Editorial and Content Manager for Beyond Luxury Media, Katie Palmer is a homebody with wanderlust, a city girl who loves wide-open spaces, a lowbrow fiend with highbrow dreams. Above all else, she is happiest after the first bite of dessert.
Somerset Island, home of Arctic Watch Wilderness Lodge, ablaze with moss, lichens and wildflowers under the midnight sun. Photo: Katie Palmer
“Remember to look down”, urged our guide, Dave, whose wandering part-Welsh, part-Canadian accent and infectious enthusiasm had our group hanging wide-eyed on his every word. “There’s a tiny kingdom beneath our feet.”
The tundra crunched, squelched, scratched and splashed beneath my muck boots as we hiked across Somerset Island, the terrain changing suddenly from lunar-like shale to quick-mud – “If you feel your feet beginning to sink, run quicker”, was the advice from Dave – and then unexpectedly from grassy meadows woven with downy Muskoxen fur to crystal-clear, stony bottomed streams.
The landscape, at first glance, appeared barren and unforgiving. There above the northern tree line, where the conditions are too harsh for shrubs to grow far from the ground, not a tree or a bush speckled the greyscale that stretched impossibly far into the distance – from the wide, clear river that carved its way towards the sea, to the darker, foreboding undulations on the horizon and above, to the broad, three-dimensional sky. There was so much sky. Not only up, but left and right too – it stretched around us, unencumbered in all directions: a dizzying panorama impossible to capture in one frame.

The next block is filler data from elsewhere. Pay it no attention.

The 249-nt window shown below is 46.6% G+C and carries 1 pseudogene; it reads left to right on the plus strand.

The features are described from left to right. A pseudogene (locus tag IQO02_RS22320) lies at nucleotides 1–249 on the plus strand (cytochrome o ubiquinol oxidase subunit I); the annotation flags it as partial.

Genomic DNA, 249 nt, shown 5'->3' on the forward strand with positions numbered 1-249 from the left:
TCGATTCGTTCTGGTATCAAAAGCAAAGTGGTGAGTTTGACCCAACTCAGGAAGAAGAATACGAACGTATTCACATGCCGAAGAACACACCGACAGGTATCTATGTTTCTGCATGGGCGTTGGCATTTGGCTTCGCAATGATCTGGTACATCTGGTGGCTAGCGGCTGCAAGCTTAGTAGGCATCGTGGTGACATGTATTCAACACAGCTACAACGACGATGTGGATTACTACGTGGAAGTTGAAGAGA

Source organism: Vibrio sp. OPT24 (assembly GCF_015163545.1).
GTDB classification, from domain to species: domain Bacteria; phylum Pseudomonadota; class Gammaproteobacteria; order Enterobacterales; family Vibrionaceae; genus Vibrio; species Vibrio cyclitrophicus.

Bull muskoxen face off and fight for dominance on the barren Arctic tundra near Arctic Watch Wilderness Lodge. Photo: Nansen Weber
For some time I had been drawn to the Arctic without knowing exactly why. It wasn’t until I was confronted with endless space that it dawned on me: living in the city, I had grown accustomed to a lurking sense of claustrophobia; the wide-open, barely inhabited Arctic was the antidote.
Save for a cluster of tented structures (our home for the week) that stood stubbornly white against a mottled backdrop atop a cliff, dwarfed by the vastness of their vicinity, this bleak canvas bore no scribbles of civilisation – nor, initially it seemed, of life. No buildings; no roads; not even the possibility of bumping into another person, there being no one on the island but us and only 200 people in the world further north than this: the most northerly lodge on earth. Even in the remotest of places, I have never before felt so utterly isolated.
But the closer I looked, the more I realised there is actually life everywhere in the Arctic, surviving and thriving against the odds. Like an optical illusion, that grey expanse is actually a blend of colour: every shade of juicy green moss and wispy grass; yellow Arctic poppies; purple saxifrage; snowy pom poms of cotton grass; and bright orange lichen pushing persistently through the crags and crawling over rocks – none more than a few centimetres tall, the world in miniature.
The stunning, surreal Cunningham Inlet as captured during the spring melt by the team at Arctic Watch Wilderness Lodge. Source: Biking on the Arctic Ocean
On one balmy afternoon (by Arctic standards), as we summited a hill big enough to make talking a second priority around ten kilometres inland and 220 feet above sea level, we felt the crunch of shattering sea shells underfoot; we looked down, disconcerted, and only a few paces away the 8,000-year-old bones of some unfortunate whale emerged jagged from the ground like a surrealist Dali painting. We were standing on an ancient seabed, now overlooking the distant ocean.
This is a trip that will stay with me for the rest of my life. There’s something spiritual about the Arctic; something that makes you feel you were meant to have that experience in your lifetime. It’s a sense of peace, and you know that all is great with the world. I just wish that everyone on the planet would have a chance to experience that.” - Jeanne Beker, media personality and author.